Police chief says less than half of automatic license plate reader cameras are installed, but they’re already paying off

License plate reader

An automated license plate reader recently was installed at the northwest corner of Sixth and Chestnut in Quincy. | David Adam

QUINCY — The installation of a handful of automatic license plate reader cameras in Quincy already has paid off for the Quincy Police Department.

Adam Yates, chief of the Quincy Police Department, gave the Quincy City Council an update on the ALPRs. Aldermen on March 15 approved a two-year agreement with Flock Safety for 20 ALPRs to be installed at various locations.

Yates said not all cameras are installed, but his department has been doing a “soft rollout” by training employees on the cameras already in use. The first camera installations began in late June. Cameras are installed at:

  • Sixth and Chestnut (2)
  • Eighth and Oak
  • 12th and Locust
  • 24th and Wismann Lane
  • 36th and Harrison
  • 36th and Broadway

Yates is waiting for approval from the Illinois Department of Transportation to install cameras along roads designated as state highways.

In the past 30 days, the cameras have read more than 620,000 license plates. The department has made 296 law enforcement-related searches (some of which included training), providing 86 “hotlist” notifications. One stolen cargo trailer and two stolen vehicles already have been recovered.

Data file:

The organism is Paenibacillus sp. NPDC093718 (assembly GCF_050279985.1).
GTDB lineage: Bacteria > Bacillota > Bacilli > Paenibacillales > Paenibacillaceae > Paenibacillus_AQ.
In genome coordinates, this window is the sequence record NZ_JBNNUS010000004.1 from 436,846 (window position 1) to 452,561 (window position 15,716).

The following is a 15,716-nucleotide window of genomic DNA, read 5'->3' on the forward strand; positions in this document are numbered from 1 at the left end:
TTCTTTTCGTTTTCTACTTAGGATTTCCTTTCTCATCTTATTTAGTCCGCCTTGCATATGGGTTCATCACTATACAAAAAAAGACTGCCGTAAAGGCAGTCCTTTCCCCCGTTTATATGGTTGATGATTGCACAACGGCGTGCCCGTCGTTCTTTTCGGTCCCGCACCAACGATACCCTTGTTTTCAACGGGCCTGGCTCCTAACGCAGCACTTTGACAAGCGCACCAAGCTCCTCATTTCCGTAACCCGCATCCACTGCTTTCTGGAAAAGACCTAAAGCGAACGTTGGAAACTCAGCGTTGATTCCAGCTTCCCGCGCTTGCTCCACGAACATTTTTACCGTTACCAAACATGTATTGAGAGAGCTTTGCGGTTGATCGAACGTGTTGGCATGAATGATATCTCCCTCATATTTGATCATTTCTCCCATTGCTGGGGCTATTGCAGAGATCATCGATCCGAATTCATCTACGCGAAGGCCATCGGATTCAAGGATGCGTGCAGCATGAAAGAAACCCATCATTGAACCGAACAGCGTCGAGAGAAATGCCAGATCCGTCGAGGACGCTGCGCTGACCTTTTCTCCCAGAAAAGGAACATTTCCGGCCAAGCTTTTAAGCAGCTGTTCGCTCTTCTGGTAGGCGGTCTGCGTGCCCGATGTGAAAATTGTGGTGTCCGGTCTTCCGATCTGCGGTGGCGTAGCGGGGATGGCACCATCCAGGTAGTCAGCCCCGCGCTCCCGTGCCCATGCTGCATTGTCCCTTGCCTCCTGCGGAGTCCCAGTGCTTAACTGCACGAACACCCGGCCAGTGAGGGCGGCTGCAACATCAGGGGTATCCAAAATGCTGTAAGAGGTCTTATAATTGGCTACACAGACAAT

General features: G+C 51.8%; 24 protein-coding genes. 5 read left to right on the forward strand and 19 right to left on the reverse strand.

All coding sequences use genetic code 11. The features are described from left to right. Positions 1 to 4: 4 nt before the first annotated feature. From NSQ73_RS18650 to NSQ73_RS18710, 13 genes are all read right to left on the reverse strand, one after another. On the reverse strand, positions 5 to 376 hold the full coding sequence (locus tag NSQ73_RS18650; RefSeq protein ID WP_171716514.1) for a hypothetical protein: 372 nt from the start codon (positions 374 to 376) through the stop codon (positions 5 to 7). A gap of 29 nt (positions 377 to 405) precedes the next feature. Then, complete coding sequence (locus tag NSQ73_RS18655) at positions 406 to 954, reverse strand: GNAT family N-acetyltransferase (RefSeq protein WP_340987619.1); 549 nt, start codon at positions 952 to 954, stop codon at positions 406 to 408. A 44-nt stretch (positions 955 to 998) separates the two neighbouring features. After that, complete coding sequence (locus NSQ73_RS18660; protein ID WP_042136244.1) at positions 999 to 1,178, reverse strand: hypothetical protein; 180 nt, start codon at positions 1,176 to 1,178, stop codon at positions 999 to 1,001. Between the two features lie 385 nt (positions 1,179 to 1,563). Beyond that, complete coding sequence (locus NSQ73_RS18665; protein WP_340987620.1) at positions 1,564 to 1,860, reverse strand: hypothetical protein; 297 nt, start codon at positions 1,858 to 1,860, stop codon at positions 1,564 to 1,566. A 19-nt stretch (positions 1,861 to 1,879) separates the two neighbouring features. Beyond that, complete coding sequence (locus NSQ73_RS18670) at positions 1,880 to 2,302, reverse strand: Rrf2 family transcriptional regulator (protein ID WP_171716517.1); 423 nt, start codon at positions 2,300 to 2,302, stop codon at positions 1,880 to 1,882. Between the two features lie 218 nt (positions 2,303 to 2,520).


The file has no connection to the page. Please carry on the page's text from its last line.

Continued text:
“We’re excited to be moving forward with this project. We’re already seeing success as our officers become more familiar and comfortable with the new technology and more cameras come online,” Yates said. “We’re more confident than ever that this new technology will help us solve crimes and deter criminal behavior with the overall goal of making Quincy a safer community.”

He said he recently learned Illinois passed legislation related to LPR cameras that allow for data retention to be as long as five years. 

“I tell you we remain committed to what we told you we will do, and that is to keep our license plate digital images for 30 days and delete them after that if they’re not used for an investigation,” Yates said.

During the public forum portion of the meeting, Kevin Blickhan asked aldermen about the appearance of city streets. He spoke to aldermen about the issue last week as well.

How many of you, since I mentioned the weeds and all the growth and everything, have noticed it since last week?” Blickhan asked.

After a few hands were raised, Blickhan said, “If you haven’t noticed that before. I appreciate the fact that some of you are noticing it now. It’s an eyesore, and something’s got to be done.”

When Blickhan concluded his remarks, Mayor Mike Troup said he has asked Director of Public Works Jeffrey Conte and others at Central Services about what can be done.

“I know we cannot use Roundup, because it requires a special certification for us to be able to spray,” Troup said. “We’re looking at a bleeds, mix and/or saltwater that can go out. I don’t know that we have enough manpower to get weed eaters out there to take care of it all, but I think if we do a combination of some spraying and getting rid of the extra grass and weeds will definitely start improving the look of that.